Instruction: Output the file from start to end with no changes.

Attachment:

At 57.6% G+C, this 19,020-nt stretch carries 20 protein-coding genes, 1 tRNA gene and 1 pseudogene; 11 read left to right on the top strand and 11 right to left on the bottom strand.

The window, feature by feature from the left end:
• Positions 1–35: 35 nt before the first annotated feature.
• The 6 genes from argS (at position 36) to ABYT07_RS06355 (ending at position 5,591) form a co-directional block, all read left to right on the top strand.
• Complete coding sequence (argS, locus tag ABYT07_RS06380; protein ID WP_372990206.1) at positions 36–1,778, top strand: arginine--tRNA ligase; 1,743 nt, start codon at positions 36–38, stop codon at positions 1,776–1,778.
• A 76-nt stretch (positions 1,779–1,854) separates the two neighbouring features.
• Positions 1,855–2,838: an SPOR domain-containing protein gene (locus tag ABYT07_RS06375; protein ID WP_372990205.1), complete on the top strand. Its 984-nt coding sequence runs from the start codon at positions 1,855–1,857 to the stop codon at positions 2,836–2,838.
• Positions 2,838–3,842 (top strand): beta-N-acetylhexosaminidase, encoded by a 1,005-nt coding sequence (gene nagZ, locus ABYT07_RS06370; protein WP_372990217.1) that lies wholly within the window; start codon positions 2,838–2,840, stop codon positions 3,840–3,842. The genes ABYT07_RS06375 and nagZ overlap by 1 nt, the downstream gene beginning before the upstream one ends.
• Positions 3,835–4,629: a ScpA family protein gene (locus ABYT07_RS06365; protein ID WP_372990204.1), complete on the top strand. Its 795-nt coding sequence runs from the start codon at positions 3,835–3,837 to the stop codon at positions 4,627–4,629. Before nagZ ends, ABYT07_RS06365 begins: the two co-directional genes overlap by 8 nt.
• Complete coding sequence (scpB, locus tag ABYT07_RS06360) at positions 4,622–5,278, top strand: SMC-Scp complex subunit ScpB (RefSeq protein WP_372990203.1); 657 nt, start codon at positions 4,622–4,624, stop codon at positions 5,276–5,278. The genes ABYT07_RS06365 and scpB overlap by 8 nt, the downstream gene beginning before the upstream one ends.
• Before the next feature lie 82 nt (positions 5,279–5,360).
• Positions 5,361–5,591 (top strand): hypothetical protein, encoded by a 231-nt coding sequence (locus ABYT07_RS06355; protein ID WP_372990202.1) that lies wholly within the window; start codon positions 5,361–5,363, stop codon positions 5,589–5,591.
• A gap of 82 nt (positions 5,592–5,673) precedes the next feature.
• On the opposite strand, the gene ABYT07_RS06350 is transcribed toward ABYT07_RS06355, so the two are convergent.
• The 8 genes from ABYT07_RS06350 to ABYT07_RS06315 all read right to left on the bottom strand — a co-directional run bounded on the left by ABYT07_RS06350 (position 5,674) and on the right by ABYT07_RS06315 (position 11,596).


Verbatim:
At 57.6% G+C, this 19,020-nt stretch carries 20 protein-coding genes, 1 tRNA gene and 1 pseudogene; 11 read left to right on the top strand and 11 right to left on the bottom strand.

The window, feature by feature from the left end:
• Positions 1–35: 35 nt before the first annotated feature.
• The 6 genes from argS (at position 36) to ABYT07_RS06355 (ending at position 5,591) form a co-directional block, all read left to right on the top strand.
• Complete coding sequence (argS, locus tag ABYT07_RS06380; protein ID WP_372990206.1) at positions 36–1,778, top strand: arginine--tRNA ligase; 1,743 nt, start codon at positions 36–38, stop codon at positions 1,776–1,778.
• A 76-nt stretch (positions 1,779–1,854) separates the two neighbouring features.
• Positions 1,855–2,838: an SPOR domain-containing protein gene (locus tag ABYT07_RS06375; protein ID WP_372990205.1), complete on the top strand. Its 984-nt coding sequence runs from the start codon at positions 1,855–1,857 to the stop codon at positions 2,836–2,838.
• Positions 2,838–3,842 (top strand): beta-N-acetylhexosaminidase, encoded by a 1,005-nt coding sequence (gene nagZ, locus ABYT07_RS06370; protein WP_372990217.1) that lies wholly within the window; start codon positions 2,838–2,840, stop codon positions 3,840–3,842. The genes ABYT07_RS06375 and nagZ overlap by 1 nt, the downstream gene beginning before the upstream one ends.
• Positions 3,835–4,629: a ScpA family protein gene (locus ABYT07_RS06365; protein ID WP_372990204.1), complete on the top strand. Its 795-nt coding sequence runs from the start codon at positions 3,835–3,837 to the stop codon at positions 4,627–4,629. Before nagZ ends, ABYT07_RS06365 begins: the two co-directional genes overlap by 8 nt.
• Complete coding sequence (scpB, locus tag ABYT07_RS06360) at positions 4,622–5,278, top strand: SMC-Scp complex subunit ScpB (RefSeq protein WP_372990203.1); 657 nt, start codon at positions 4,622–4,624, stop codon at positions 5,276–5,278. The genes ABYT07_RS06365 and scpB overlap by 8 nt, the downstream gene beginning before the upstream one ends.
• Before the next feature lie 82 nt (positions 5,279–5,360).
• Positions 5,361–5,591 (top strand): hypothetical protein, encoded by a 231-nt coding sequence (locus ABYT07_RS06355; protein ID WP_372990202.1) that lies wholly within the window; start codon positions 5,361–5,363, stop codon positions 5,589–5,591.
• A gap of 82 nt (positions 5,592–5,673) precedes the next feature.
• On the opposite strand, the gene ABYT07_RS06350 is transcribed toward ABYT07_RS06355, so the two are convergent.
• The 8 genes from ABYT07_RS06350 to ABYT07_RS06315 all read right to left on the bottom strand — a co-directional run bounded on the left by ABYT07_RS06350 (position 5,674) and on the right by ABYT07_RS06315 (position 11,596).